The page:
Blizzard 2015: Which Areas Were Hit Worst

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A man walks through falling snow in New Haven, Connecticut January 27, 2015. A blizzard swept across the northeastern United States on Tuesday, dropping more than a foot of snow across Massachusetts and Connecticut even as its impact on New York City fell short of dire predictions. Michelle McLoughlin/Reuters

Updated | The massive winter storm that brought life to a near standstill in the Northeast has mostly pummeled coastal New England.

In Massachusetts, some areas were hit with a foot-and-a-half of snow, and winds exceeded hurricane-strength speeds—with Nantucket recording a 78 mile-per-hour gust. Storm surge swelled to 30 feet along the Massachusetts coast and Nantucket suffered flooding of up to 7 feet, according to reports. More snow and wind are expected.

Airlines have cancelled more than 7,500 flights because of the storm, according to reports.

In Focus

Blizzard 2015 in Photos

Behold, a snowy slideshow!
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The winter storm was mostly mild in the New York City metropolitan area and nearby counties where Gov. Andrew Cuomo had declared a state of emergency on Monday. Officials lifted travel bans in all but Long Island's Suffolk county.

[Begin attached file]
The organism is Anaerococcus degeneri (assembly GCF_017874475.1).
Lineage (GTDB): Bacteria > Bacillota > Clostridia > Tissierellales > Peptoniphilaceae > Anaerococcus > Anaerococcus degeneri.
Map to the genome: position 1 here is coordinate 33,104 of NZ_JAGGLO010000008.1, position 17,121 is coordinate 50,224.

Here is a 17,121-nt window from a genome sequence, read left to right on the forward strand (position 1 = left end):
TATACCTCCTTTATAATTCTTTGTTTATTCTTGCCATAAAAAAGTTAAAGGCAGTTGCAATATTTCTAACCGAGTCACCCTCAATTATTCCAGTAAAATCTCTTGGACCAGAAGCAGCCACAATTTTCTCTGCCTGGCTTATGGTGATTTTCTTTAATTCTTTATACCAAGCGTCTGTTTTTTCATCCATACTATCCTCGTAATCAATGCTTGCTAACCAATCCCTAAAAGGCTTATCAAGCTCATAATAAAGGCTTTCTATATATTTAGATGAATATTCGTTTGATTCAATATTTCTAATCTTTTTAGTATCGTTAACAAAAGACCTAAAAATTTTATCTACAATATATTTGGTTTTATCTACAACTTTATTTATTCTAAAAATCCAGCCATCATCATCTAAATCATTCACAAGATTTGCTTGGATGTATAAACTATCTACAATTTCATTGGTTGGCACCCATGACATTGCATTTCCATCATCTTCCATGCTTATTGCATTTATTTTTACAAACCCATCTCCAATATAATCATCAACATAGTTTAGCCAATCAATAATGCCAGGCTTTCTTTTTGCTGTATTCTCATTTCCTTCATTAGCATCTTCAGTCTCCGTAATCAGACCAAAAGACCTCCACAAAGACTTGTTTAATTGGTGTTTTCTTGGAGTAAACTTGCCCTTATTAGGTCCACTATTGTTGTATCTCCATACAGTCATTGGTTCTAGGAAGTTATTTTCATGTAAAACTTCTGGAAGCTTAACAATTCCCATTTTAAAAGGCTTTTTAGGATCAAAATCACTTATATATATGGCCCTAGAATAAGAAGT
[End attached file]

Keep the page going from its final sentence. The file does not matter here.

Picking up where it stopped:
Cuomo announced PATH service will resume at 9:30 a.m. Tuesday, on a weekend schedule. The Metropolitan Transit Authority's subway and busses have started running this morning; at noon, they will run on a Sunday schedule throughout Tuesday. Beginning at noon, the Metro-North and Staten Island Railroads, as well as the Long Island Rail Road west of Babylon, Huntington, and Ronkonkoma, will resume on a weekend schedule. Normal service will resume Wednesday, Cuomo said.

US Snow Blizzard
A man stands in falling snow on West 42nd street in Times Square in New York. The National Weather Service (NWS) issued a blizzard warning for New York City and surrounding areas on Monday, and warned of two days of winter storms across the East Coast, from Pennsylvania to Maine. Reuters

"The great blizzard of 2015 did not turn out to be a blizzard in New York City," The New York Times' Andy Newman aptly observes. "Only 6.3 inches had fallen in Central Park as of 1 a.m. and only a few inches more is expected."

The Metropolitan Transit Authority, which runs New York City's subways and the Metro-North Train, are slated to resume service Tuesday morning, as is the PATH, Cuomo said. Travelers should expect longer suspension on portions of the Long Island Rail Road, Cuomo's office said.

Amtrak has suspended service north of New York. Trains are running on a "reduced schedule," south of New York, Amtrak states in its most recent service update. (View a detailed description of service changes here.)